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Publication Date

8-13-2019

Abstract

The purpose of this project is to explore homiletical approaches to establish a sermon style that speaks to everyone at Grace Covenant Church (GCC), as multicultural congregation in the San Diego area that houses a diverse cultural, socioeconomic, and language context. This endeavor seeks to allow the good news of Christ to be expressed in fresh ways for disciples who have been walking with the Lord for many years as well as for new believers with little knowledge of Scripture, and those that are “unchurched” in order to create a culture of learning foundational biblical knowledge. This project is divided into three sections.

Part One describes the Spring Valley community and GCC. It explores the historical background and sociodemographic and cultural contexts of both. The discussion pays special attention to the missional purpose of Grace Covenant Church and competing sociodemographic, cultural, and generational factors, with special emphasis on Latinos.

Part Two examines theological principles for preaching as well as experimental styles of expounding the Word in effective ways that lead people into active and ever deepening relationship with God. These have been selected for use during the three-month preaching period. They will guide an overall examination of styles used in preaching.

Part Three presents academic and practical conclusions. Included are the sermon summaries and outlines, suggestions of the feedback team, and evaluations of specific homiletical styles. The project concludes with an assessment of what was learned and describes key findings, so other pastors in multicultural situations can benefit.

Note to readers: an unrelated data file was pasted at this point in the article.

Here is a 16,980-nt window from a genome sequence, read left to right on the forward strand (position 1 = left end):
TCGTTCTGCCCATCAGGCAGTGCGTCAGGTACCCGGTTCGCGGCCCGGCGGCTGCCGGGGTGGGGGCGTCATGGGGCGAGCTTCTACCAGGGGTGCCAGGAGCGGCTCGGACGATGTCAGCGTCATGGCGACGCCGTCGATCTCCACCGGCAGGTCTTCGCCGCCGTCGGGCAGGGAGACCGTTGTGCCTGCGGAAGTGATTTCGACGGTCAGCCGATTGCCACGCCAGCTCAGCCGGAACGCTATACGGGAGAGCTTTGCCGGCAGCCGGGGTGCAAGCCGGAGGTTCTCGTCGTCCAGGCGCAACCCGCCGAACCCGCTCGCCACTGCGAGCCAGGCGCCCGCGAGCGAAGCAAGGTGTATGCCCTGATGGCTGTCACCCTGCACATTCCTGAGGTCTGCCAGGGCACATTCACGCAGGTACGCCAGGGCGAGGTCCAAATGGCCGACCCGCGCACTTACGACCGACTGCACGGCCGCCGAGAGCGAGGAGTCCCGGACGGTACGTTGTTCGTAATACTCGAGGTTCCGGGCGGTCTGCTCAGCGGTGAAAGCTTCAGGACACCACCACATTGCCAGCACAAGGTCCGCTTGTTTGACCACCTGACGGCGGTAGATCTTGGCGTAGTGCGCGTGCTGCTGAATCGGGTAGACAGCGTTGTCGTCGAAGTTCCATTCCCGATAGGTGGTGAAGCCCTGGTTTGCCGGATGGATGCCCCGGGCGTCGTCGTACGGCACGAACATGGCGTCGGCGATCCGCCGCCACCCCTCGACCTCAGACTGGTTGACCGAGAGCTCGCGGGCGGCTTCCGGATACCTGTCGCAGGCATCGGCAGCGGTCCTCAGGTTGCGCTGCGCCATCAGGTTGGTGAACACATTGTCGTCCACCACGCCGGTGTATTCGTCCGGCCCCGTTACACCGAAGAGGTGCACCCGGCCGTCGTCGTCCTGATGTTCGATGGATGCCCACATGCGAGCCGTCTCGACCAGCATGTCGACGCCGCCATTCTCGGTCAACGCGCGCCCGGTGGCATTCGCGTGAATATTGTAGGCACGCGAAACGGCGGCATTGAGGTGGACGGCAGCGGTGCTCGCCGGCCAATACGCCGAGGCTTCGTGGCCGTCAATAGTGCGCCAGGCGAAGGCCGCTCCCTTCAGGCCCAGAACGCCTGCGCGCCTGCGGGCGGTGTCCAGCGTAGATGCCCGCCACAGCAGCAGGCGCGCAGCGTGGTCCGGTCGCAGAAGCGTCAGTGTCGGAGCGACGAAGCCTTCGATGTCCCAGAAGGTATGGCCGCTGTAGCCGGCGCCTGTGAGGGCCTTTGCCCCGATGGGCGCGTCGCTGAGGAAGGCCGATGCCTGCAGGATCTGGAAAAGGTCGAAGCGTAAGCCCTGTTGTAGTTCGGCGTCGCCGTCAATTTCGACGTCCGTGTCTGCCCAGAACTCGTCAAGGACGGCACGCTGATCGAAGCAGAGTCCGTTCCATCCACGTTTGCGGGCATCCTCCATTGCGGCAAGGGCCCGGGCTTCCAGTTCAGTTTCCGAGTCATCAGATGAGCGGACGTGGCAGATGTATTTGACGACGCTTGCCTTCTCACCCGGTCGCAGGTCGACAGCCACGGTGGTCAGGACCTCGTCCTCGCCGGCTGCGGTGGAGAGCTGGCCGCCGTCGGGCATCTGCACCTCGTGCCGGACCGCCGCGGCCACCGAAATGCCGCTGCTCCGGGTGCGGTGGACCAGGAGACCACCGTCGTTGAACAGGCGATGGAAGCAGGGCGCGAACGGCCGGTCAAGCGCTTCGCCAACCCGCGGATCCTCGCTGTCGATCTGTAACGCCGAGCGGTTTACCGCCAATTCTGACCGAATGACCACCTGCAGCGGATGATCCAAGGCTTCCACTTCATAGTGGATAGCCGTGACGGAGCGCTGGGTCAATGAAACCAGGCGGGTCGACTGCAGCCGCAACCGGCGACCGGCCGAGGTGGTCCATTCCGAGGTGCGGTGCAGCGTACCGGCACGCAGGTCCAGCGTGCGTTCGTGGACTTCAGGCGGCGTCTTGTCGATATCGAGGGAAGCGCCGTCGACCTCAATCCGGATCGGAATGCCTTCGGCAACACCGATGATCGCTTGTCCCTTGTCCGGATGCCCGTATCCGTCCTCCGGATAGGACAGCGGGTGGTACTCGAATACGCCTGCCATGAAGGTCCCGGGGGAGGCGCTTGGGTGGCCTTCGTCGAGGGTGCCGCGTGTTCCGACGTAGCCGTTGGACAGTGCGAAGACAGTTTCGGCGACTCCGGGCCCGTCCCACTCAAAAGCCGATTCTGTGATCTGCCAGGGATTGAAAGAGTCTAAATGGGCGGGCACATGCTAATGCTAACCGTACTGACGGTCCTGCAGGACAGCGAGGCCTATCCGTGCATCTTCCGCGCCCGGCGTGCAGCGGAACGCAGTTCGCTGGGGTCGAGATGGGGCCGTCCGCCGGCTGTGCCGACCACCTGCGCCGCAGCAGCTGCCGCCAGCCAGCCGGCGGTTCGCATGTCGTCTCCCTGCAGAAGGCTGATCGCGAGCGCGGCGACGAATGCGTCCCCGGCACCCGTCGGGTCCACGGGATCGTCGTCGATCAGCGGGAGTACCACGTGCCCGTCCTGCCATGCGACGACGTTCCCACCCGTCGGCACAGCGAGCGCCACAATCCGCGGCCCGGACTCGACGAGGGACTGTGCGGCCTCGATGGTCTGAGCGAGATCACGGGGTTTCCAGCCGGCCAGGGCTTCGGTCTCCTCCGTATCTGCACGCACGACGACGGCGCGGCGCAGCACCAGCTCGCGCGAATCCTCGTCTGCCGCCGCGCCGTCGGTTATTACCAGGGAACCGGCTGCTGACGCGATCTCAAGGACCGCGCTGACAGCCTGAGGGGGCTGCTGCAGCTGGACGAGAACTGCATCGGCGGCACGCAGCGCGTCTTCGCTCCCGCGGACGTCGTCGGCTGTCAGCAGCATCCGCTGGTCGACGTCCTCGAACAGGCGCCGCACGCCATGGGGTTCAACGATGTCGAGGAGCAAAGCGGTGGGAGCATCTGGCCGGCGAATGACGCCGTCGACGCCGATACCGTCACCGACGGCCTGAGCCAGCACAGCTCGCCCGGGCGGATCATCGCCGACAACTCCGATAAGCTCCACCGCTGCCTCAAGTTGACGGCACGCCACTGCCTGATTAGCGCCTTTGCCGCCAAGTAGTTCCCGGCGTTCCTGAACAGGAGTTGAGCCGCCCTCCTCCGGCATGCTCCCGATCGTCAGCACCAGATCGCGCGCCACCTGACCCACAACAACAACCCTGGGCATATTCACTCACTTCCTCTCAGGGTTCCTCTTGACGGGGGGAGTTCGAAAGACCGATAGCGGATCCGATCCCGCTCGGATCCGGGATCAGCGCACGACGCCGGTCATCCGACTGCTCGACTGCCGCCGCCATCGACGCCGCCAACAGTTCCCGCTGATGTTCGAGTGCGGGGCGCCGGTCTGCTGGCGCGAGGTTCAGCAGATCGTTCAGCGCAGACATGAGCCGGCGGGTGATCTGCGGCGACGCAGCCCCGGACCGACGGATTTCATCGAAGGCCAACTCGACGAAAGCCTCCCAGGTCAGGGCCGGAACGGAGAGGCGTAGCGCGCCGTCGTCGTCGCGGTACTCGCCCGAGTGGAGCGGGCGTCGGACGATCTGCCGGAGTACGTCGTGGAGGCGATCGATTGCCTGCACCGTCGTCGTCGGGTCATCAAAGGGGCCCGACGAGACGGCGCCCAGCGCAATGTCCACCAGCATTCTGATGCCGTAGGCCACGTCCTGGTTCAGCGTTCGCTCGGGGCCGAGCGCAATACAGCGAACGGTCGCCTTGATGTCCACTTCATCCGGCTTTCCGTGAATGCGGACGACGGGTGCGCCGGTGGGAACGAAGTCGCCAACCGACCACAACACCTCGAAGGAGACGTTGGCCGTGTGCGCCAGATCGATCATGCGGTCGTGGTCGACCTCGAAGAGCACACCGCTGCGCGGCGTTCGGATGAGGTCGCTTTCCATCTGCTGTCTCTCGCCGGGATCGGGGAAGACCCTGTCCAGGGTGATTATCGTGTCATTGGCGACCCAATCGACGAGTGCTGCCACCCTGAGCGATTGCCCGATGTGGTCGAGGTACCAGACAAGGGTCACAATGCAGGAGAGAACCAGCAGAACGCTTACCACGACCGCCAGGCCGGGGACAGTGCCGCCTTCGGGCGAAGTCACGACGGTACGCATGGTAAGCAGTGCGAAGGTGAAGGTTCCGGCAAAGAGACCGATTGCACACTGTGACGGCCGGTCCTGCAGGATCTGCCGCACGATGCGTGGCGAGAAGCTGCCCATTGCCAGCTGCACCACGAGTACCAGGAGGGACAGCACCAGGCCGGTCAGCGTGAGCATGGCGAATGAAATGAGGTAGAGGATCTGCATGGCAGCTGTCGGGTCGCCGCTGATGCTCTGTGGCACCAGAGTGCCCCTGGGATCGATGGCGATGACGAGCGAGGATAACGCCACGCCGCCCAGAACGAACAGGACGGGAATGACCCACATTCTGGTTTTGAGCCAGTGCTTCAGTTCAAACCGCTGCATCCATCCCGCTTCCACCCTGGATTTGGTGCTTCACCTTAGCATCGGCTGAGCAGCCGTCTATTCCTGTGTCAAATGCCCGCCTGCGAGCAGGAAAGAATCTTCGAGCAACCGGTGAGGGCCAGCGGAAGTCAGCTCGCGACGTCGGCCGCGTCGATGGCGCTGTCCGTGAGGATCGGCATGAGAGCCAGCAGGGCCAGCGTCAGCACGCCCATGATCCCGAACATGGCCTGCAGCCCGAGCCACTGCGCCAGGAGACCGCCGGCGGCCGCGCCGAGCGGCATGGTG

Degree Name

Doctor of Ministry

First Advisor

Martinez, Juan F.

Date Uploaded

9-3-2019

Collection Number

DMin125

Document Type

Project

File Name

DMin125-0391

Language

English

Keywords

Preaching, Grace Covenant Church (GCC), Multiculturalism, Multicultural congregation, Latino

Disciplines

Liturgy and Worship | Missions and World Christianity | Practical Theology

Rights

Material is subject to copyright.

Comments

This was uploaded by the David Allan Hubbard Library from the Theological Research Exchange Network (TREN). If there are any mistakes in this record, please contact archives@fuller.edu.

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Embargo Period

9-3-2019

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